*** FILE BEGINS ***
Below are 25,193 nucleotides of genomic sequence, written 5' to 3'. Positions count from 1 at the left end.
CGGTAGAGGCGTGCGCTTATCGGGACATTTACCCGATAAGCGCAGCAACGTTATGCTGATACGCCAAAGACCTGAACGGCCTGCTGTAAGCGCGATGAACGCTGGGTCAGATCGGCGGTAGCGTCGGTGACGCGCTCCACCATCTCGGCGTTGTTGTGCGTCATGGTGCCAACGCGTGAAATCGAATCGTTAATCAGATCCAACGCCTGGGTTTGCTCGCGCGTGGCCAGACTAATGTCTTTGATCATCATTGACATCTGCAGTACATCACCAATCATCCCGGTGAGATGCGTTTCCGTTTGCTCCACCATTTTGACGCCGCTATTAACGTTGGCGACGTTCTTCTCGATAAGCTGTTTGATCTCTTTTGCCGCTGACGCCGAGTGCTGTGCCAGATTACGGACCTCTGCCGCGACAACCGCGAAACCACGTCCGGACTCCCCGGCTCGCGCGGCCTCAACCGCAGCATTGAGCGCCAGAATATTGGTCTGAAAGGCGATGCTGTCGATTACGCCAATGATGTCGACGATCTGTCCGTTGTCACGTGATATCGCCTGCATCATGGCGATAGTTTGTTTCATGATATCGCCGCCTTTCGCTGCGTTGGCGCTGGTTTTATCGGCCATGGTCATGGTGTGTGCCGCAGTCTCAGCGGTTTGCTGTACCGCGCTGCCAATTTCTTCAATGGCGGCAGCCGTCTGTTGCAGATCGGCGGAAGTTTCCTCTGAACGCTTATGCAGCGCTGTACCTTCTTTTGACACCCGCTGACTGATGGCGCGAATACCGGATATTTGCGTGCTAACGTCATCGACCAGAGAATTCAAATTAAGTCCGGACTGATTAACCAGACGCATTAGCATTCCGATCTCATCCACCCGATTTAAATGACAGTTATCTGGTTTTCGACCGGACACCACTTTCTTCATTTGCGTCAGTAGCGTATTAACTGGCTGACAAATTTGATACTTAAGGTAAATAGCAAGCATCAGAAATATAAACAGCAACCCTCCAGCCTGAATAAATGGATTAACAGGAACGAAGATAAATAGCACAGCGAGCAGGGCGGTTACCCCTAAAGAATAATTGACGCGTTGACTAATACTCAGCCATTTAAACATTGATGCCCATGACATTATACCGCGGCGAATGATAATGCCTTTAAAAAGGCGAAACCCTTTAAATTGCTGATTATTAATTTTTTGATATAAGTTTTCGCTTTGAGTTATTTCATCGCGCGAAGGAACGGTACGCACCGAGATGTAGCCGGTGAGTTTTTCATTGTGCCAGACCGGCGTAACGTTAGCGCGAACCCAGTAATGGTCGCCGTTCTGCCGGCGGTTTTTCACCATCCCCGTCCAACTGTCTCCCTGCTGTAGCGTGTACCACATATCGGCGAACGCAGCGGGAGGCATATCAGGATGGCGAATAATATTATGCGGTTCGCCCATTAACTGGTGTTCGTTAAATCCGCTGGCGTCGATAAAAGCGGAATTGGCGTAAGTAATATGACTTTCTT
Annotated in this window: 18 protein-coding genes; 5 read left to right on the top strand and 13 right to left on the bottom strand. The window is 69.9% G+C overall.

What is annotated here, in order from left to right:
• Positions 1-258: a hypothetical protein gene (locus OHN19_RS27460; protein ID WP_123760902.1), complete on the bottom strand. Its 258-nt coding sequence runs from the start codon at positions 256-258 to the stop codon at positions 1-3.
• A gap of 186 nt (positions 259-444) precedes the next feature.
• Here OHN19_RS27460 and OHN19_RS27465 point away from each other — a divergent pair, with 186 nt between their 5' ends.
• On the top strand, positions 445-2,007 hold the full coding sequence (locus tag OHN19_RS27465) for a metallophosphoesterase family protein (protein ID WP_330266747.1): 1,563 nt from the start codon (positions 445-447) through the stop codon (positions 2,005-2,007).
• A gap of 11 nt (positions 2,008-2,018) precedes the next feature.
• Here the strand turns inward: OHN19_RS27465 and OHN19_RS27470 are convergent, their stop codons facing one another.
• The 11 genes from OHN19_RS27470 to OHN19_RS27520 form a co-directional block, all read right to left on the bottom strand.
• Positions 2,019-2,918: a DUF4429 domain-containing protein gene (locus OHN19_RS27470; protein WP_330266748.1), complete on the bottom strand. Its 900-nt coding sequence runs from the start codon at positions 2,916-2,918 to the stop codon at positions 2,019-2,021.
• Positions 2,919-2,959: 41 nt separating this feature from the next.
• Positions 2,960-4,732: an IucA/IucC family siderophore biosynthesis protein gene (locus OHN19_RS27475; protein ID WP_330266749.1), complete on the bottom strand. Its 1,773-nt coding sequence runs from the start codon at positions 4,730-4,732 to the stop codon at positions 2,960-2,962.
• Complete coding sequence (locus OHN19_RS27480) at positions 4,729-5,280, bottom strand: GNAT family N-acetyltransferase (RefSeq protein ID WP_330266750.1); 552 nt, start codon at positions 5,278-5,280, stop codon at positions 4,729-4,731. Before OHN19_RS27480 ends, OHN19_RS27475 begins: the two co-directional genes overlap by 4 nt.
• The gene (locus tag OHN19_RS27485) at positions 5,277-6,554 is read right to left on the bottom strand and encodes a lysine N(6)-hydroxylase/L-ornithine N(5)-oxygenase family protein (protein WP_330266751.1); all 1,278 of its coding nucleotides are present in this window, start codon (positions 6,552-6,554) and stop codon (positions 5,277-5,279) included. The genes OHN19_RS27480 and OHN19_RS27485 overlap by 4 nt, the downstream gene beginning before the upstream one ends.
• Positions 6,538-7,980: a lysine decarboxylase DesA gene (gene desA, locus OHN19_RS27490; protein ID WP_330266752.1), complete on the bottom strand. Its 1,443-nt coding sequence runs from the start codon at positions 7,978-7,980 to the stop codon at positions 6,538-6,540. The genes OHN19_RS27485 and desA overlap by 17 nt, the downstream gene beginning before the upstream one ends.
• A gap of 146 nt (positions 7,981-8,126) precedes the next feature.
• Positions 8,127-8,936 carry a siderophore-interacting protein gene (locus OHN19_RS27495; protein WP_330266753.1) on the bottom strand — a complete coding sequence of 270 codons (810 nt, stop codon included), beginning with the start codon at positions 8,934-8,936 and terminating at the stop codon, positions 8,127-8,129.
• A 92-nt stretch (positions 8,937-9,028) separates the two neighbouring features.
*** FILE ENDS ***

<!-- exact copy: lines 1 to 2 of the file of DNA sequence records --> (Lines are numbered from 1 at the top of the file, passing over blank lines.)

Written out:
Below are 25,193 nucleotides of genomic sequence, written 5' to 3'. Positions count from 1 at the left end.
CGGTAGAGGCGTGCGCTTATCGGGACATTTACCCGATAAGCGCAGCAACGTTATGCTGATACGCCAAAGACCTGAACGGCCTGCTGTAAGCGCGATGAACGCTGGGTCAGATCGGCGGTAGCGTCGGTGACGCGCTCCACCATCTCGGCGTTGTTGTGCGTCATGGTGCCAACGCGTGAAATCGAATCGTTAATCAGATCCAACGCCTGGGTTTGCTCGCGCGTGGCCAGACTAATGTCTTTGATCATCATTGACATCTGCAGTACATCACCAATCATCCCGGTGAGATGCGTTTCCGTTTGCTCCACCATTTTGACGCCGCTATTAACGTTGGCGACGTTCTTCTCGATAAGCTGTTTGATCTCTTTTGCCGCTGACGCCGAGTGCTGTGCCAGATTACGGACCTCTGCCGCGACAACCGCGAAACCACGTCCGGACTCCCCGGCTCGCGCGGCCTCAACCGCAGCATTGAGCGCCAGAATATTGGTCTGAAAGGCGATGCTGTCGATTACGCCAATGATGTCGACGATCTGTCCGTTGTCACGTGATATCGCCTGCATCATGGCGATAGTTTGTTTCATGATATCGCCGCCTTTCGCTGCGTTGGCGCTGGTTTTATCGGCCATGGTCATGGTGTGTGCCGCAGTCTCAGCGGTTTGCTGTACCGCGCTGCCAATTTCTTCAATGGCGGCAGCCGTCTGTTGCAGATCGGCGGAAGTTTCCTCTGAACGCTTATGCAGCGCTGTACCTTCTTTTGACACCCGCTGACTGATGGCGCGAATACCGGATATTTGCGTGCTAACGTCATCGACCAGAGAATTCAAATTAAGTCCGGACTGATTAACCAGACGCATTAGCATTCCGATCTCATCCACCCGATTTAAATGACAGTTATCTGGTTTTCGACCGGACACCACTTTCTTCATTTGCGTCAGTAGCGTATTAACTGGCTGACAAATTTGATACTTAAGGTAAATAGCAAGCATCAGAAATATAAACAGCAACCCTCCAGCCTGAATAAATGGATTAACAGGAACGAAGATAAATAGCACAGCGAGCAGGGCGGTTACCCCTAAAGAATAATTGACGCGTTGACTAATACTCAGCCATTTAAACATTGATGCCCATGACATTATACCGCGGCGAATGATAATGCCTTTAAAAAGGCGAAACCCTTTAAATTGCTGATTATTAATTTTTTGATATAAGTTTTCGCTTTGAGTTATTTCATCGCGCGAAGGAACGGTACGCACCGAGATGTAGCCGGTGAGTTTTTCATTGTGCCAGACCGGCGTAACGTTAGCGCGAACCCAGTAATGGTCGCCGTTCTGCCGGCGGTTTTTCACCATCCCCGTCCAACTGTCTCCCTGCTGTAGCGTGTACCACATATCGGCGAACGCAGCGGGAGGCATATCAGGATGGCGAATAATATTATGCGGTTCGCCCATTAACTGGTGTTCGTTAAATCCGCTGGCGTCGATAAAAGCGGAATTGGCGTAAGTAATATGACTTTCTT